I remember Venice and the stucco
homes along the canals.
I remember coastlines of soft sand
and people arrayed along them as
far as could be seen;
a warm summer day was a beach day.
The weather could be comfortable
even in August, and when I was a child water,
drinking water, flowed freely over the
verdant lawns of Los Angeles.
Even on smoggy days when we would
have to be inside during recess, the
wide open California feeling was there.
I remember chilly days in November
when the sea fog was almost sharp-
prickling your face as you breathed out
cumulous clouds in a Sunday morning.
A rare patch of black ice on a shady sidewalk
was the worst of the winter.
In time it all changed and the seas
grew larger as they were fed with angry
storms in lands I have never seen.
The skies above California dried up
and the smell of rain was nothing
more than a memory of gray days.
Parched leaves turned brown in April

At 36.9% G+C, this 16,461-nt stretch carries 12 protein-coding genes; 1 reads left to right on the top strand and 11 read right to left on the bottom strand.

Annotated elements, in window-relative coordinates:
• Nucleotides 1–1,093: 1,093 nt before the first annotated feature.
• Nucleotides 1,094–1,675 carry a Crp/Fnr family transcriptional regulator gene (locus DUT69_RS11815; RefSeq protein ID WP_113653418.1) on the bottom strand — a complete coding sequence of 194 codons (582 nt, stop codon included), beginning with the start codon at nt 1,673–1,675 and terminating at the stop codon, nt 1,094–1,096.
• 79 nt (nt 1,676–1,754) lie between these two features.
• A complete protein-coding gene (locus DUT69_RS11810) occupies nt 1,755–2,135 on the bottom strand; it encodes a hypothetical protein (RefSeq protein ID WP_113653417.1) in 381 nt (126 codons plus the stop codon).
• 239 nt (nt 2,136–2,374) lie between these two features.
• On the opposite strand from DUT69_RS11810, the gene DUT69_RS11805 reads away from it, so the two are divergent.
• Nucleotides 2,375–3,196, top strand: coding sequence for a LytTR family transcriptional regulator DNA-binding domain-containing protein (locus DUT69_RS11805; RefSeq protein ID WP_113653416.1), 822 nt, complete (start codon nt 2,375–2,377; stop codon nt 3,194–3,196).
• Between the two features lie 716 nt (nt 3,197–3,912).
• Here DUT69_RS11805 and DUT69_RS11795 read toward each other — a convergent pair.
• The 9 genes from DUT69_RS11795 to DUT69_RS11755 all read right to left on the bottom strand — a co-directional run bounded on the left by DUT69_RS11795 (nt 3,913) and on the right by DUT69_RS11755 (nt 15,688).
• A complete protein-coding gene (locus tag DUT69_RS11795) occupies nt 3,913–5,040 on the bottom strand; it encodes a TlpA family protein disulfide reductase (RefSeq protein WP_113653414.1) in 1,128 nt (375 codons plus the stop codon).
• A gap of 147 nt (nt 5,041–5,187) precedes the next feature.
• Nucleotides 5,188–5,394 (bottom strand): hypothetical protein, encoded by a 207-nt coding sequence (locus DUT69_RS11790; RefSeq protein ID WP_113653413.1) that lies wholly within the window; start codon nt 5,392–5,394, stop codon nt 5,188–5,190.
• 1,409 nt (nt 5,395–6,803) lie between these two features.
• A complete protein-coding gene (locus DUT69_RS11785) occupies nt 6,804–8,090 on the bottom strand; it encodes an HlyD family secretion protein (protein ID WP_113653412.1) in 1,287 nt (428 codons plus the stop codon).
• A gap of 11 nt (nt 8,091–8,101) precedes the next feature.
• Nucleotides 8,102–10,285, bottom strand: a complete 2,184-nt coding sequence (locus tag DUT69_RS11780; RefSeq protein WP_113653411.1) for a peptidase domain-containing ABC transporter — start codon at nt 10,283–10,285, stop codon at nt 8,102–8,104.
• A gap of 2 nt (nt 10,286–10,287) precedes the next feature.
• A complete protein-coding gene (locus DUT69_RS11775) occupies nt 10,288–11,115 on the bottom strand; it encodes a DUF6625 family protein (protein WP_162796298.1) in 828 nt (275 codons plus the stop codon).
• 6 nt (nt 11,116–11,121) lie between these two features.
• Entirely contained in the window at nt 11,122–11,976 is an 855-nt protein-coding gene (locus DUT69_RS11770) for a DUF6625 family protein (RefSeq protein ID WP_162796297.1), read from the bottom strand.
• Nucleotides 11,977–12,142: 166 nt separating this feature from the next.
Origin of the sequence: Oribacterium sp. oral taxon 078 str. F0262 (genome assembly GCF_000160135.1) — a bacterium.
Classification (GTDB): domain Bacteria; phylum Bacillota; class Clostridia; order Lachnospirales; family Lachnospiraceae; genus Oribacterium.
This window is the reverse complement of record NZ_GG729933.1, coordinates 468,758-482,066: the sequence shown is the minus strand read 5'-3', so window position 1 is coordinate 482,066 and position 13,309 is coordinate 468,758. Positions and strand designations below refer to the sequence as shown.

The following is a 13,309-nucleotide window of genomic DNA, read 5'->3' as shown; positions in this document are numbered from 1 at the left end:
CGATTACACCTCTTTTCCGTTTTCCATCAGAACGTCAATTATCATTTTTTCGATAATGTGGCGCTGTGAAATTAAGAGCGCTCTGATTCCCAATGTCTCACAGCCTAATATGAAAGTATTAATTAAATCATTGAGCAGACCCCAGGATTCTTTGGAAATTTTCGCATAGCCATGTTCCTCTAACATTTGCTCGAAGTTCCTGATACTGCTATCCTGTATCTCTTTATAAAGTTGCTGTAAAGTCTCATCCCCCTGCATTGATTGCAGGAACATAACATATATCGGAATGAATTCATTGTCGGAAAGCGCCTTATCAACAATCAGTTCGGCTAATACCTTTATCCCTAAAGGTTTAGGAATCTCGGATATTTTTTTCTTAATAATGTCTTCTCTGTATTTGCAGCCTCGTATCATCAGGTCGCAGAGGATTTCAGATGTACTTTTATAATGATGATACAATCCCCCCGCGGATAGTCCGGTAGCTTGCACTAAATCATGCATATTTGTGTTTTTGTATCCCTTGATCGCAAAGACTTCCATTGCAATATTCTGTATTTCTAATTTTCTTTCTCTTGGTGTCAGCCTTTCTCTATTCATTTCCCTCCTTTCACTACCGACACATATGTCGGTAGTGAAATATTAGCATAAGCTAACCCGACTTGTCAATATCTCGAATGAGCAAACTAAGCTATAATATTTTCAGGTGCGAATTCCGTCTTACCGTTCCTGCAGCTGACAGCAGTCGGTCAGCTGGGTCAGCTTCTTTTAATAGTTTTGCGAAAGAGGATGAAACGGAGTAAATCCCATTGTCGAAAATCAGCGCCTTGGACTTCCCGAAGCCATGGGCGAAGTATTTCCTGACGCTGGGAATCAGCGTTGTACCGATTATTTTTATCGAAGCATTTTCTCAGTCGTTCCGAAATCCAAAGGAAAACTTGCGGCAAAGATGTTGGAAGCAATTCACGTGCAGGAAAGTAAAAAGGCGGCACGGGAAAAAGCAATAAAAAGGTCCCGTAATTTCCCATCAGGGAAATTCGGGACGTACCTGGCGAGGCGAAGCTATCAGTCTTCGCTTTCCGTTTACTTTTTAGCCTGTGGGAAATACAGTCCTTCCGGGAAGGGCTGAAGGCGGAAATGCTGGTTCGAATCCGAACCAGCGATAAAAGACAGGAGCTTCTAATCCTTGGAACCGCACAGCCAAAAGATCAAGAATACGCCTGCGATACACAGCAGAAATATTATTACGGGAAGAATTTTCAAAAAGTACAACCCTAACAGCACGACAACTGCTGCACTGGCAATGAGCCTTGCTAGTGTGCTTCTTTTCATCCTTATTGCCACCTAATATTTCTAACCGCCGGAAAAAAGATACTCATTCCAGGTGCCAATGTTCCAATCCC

and desert winds blew out from the East.
10 million cars pounded asphalt from
Santa Barbara to San Pedro.
A trillion short tons of particulate
matter and Carbon Dioxide
outweighed a hybrid Toyota
and a solar panel nailed to a
red tile roof.
I imagine that golden sunshine
could’ve been a boon to a state so full
of life as that one was. How easy it
should have been to save it.
From the ruins of Long Beach you
can watch the burning oil platforms
and smell the red blooms of algae.
The last sea lion died up at Cabrillo.
Twenty years ago, some of us managed
to make it to Mars for a new start.
Hopefully the red sand fares better
than the yellow.